Most of the connectors are provided with a smooth surface which may be part of the connector itself or an additional part attached to the connector for handling the connector in a pick-and-place fashion by means of for example an industrial robot. In the BGA socket discussed above, an additional part, such as a plastic cap or tape, is attached to a top surface of the BGA socket for the pick-and-place operation. The use of the additional part increases costs of the connector.
SUMMARY OF THE INVENTION
Accordingly, an object of the present invention to provide a heat distributor for use with an electrical connector to uniformly transfer heat to/from solder tails of the connector during a soldering process.
Another object of the present invention to provide a heat distributor capable to uniformly transfer heat to all the solder tails of the connector and also serve as a pick-and-place plate for handling the connector.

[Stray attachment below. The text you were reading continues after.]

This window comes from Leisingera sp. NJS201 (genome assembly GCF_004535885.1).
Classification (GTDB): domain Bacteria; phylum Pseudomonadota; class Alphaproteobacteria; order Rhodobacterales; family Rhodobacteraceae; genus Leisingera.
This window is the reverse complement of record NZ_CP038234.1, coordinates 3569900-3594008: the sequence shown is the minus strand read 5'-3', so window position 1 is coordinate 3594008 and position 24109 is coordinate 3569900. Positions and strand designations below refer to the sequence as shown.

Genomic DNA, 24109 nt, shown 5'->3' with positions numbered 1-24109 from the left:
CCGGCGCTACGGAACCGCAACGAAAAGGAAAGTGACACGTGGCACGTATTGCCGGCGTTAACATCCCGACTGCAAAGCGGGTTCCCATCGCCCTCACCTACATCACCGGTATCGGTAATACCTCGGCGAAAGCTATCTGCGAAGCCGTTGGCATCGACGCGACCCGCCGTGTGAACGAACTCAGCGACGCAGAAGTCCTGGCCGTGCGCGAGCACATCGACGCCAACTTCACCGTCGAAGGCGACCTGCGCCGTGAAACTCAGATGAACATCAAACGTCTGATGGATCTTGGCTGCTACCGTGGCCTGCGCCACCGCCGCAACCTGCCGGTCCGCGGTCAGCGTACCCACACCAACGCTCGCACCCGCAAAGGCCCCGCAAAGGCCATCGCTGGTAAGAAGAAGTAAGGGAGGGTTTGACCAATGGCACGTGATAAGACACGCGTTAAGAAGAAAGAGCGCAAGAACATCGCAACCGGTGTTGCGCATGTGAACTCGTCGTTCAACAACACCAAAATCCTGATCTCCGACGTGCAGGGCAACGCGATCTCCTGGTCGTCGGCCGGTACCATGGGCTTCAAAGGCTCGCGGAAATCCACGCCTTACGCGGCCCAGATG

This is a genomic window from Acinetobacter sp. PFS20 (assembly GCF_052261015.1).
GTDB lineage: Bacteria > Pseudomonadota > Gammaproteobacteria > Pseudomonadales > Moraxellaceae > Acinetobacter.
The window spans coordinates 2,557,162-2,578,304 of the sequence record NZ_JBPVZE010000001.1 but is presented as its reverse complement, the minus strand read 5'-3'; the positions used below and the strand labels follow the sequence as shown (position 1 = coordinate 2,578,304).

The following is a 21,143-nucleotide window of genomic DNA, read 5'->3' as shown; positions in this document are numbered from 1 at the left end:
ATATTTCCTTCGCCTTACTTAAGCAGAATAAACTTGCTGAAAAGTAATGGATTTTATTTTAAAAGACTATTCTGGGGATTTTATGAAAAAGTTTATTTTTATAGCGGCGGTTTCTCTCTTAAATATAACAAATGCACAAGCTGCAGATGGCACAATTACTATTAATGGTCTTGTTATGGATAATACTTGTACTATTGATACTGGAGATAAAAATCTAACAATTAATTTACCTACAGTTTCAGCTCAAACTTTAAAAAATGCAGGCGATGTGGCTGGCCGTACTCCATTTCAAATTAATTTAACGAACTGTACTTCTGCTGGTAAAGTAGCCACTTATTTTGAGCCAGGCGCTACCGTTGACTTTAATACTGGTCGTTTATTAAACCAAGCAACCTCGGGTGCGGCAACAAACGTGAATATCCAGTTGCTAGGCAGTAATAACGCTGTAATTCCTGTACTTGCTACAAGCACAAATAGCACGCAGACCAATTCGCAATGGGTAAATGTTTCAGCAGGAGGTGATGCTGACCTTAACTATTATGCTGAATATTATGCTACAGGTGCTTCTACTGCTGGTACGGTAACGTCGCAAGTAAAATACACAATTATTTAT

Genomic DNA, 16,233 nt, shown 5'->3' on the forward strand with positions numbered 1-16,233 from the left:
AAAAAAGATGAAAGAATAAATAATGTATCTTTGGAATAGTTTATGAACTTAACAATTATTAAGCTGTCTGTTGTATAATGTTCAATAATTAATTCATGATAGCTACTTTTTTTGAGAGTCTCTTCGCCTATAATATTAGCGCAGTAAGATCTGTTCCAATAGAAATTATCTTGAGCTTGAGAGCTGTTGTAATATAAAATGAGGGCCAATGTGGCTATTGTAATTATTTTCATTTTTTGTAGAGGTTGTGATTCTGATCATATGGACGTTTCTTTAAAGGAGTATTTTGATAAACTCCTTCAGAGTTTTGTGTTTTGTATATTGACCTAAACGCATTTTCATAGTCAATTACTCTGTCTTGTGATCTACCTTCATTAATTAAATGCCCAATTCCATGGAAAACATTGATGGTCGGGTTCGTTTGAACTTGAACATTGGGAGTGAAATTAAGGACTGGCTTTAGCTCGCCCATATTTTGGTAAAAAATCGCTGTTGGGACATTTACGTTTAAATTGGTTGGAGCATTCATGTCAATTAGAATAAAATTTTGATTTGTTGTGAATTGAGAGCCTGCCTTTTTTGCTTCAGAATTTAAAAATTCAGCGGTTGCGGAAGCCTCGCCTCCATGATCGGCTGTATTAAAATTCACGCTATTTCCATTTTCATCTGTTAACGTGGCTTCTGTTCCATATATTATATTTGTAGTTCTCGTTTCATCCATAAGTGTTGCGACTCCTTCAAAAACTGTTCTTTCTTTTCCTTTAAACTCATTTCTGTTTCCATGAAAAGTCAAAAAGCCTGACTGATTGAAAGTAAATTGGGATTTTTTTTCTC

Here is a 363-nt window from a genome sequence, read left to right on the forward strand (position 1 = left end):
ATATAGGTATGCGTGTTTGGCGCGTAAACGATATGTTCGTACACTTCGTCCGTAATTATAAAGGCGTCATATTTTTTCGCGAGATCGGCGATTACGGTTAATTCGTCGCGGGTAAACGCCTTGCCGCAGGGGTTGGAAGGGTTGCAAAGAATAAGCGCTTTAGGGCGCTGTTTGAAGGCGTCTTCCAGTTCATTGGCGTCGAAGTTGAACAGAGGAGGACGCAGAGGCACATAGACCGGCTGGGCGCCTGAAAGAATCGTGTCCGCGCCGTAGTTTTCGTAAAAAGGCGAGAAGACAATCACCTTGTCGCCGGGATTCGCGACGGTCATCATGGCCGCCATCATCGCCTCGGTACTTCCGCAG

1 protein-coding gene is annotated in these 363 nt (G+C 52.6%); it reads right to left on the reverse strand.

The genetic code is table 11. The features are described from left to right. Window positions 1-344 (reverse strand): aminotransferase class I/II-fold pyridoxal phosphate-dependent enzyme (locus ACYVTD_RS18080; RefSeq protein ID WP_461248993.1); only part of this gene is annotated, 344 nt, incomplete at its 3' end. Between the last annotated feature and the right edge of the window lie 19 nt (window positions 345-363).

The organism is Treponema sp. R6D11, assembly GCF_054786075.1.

In order to achieve the objects set forth, an electrical system in accordance with the present invention comprises a printed circuit board with conductive traces formed thereon. An electrical connector comprises a base with an array of cells defined therein. The cells receive and retain conductive contacts having tail portions corresponding to the conductive traces. Soldering pre-forms are arranged between the conductive traces and the tail portions and a heat distributor is attached to the connector. The heat distributor has a base plate having a large surface area and conductive pins extending from the base plate and thermally engaging some or all of the contacts for facilitating uniform heat transfer to/from the soldering pre-forms thereby eliminating heat stress among the soldering pre-forms caused during the heating process.
According to an aspect of the present invention, the base plate is selectively provided with openings so as to control heat exposed thereon.
According to another aspect of the present invention, the base plate comprises fins extending upward to collect/dissipate heat.